What is staggering though, is the acceleration rate it has seen in Q2 2020. ~40% incremental hours vs. Q1 2020 on YT Gaming Live, marking the highest QoQ growth in the past 3 years. More than double the hours of video game streaming vs. Q1 2019.

The trend is global and exceeds the big players. Take the example of “Booyah!”, Sea Ltd.’s recent launch into the space. (In case you don’t know what Sea Ltd. is – they’re the creators of Free Fire. And if you don’t know what Free Fire is…it’s the most downloaded game worldwide in 2019).

The “battle royale“ genre has proven ripe for deep player engagement, leading to a multitude of influencers/gamers establishing their brands and imprint across the web. Sea Ltd. launched in January 2020 its “Booyah!” channel. Despite the fierce competition previously mentioned, Booyah! has already achieved in 6 months circa 10 million MAUs. And while its concurrent users are still an order of magnitude below Twitch’s (which during COVID-19 has reached during 2400K levels!), it is proof that it is still early days for the streaming & sharing of in-game content. (Disclosure: Long $SE)

Source: Tech in Asia – Jul 2020

The corollary? Staying at home means a greater demand for video content + greater demand for videogames. Expect this explosion of videogame streamers to have lasting impact in the shape of content creation as a whole, particularly as these games become social networks in their own right.

4. Marked reduction in premature babies being born in some countries

First derivative that triggers this change? Less mobility given COVID-19?

This one is really surprising, and more rigorous research is needed before jumping to conclusions. But anecdotal evidence has popped up in many places around the world pointing to a reduction in premature births. And this has actually been followed by some research in both Ireland and Denmark with some surprising datapoints.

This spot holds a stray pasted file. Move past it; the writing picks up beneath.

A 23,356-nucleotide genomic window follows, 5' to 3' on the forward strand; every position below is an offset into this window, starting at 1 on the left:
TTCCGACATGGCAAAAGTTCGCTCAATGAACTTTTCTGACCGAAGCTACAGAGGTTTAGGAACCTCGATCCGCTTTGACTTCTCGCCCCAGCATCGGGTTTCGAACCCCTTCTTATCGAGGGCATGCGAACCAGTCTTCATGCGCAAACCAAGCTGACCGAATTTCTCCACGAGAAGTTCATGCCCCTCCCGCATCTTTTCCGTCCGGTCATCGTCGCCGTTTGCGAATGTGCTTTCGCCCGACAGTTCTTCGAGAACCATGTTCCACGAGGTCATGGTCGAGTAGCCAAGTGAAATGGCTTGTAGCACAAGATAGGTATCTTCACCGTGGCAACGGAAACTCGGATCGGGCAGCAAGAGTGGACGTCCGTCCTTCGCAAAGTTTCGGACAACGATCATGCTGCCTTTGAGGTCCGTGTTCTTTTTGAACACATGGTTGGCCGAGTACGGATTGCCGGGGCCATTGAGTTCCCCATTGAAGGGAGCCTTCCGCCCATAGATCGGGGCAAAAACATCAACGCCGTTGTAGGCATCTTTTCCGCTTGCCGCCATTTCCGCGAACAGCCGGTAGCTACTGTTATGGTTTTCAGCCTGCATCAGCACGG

(Source: Medrxiv: Changes in premature births during the danish lockdown – May 2020; Reduction in preterm births during the COVID-19 lockdown in Ireland – June 2020)

What can the causes behind this be? Hard to tell. Surely investigating the association between reduced mobility and premature birth reduction is required. But it’s early to tell, and as with many things COVID-19, more research is needed.

The corollary? COVID-19 will undoubtedly have an impact in multiple aspects of our health. And while many of these impacts will be negative, there will be silver linings and positive unforeseen developments as well.

5. Gold, silver and crypto see massive year to day gains

First derivative that triggers this change? Central banks and governments across the world ramp up monetary stimuli to unseen historical levels.

The governmental response to COVID-19 when it comes to economic stimuli warrants a whole discussion in itself. I’m certainly not making a judgement on it here (spoiler alert: I personally think it was inevitable). The fact of the matter is that governments across the world have engaged in what can be called as “money printing”. This definition is simplistic and unfair, but ultimately, kind of right.

We’re still in the initial innings of this game, but one thing is clear. Both the so called “safe haven” (I don’t like this definition) assets like gold or silver, or more speculative assets such as crypto, have seen massive gains year to date. Some reacted earlier, some later. And some are definitely pricing in other things as well (eg. ETH and the whole DeFi movement). But all of these assets have, to a greater or lesser extent, fixed or limited supplies and are outside governmental control.

Source: Koyfin/Yahoo

With Gold and Silver seeing 5yr+ highs (and an even longer time frame for Gold), and BTC/ETH on the verge of breaking 2year marks (the only prior reference above these levels are 2017 mania values), the underlying interpretation is that part of the market is pricing in future inflation. This might be either generalized inflation (hard to imagine in the short term in a world where GDPs have been massively hit) or selective inflation (a much more interesting discussion – but probably worth a post in itself on the second derivative impacts of QE!).

The corollary? One thing is clear. Central banks have opened the floodgates when it comes to money printing to a degree never seen before. No single person has proven experience in shutting them back. We are in uncharted territory.

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We are in uncharted territory. Caution is required, yet opportunity will be abundant for those who can see it and execute accordingly.

Stay safe.

Featured image copyright of Michael Gaida.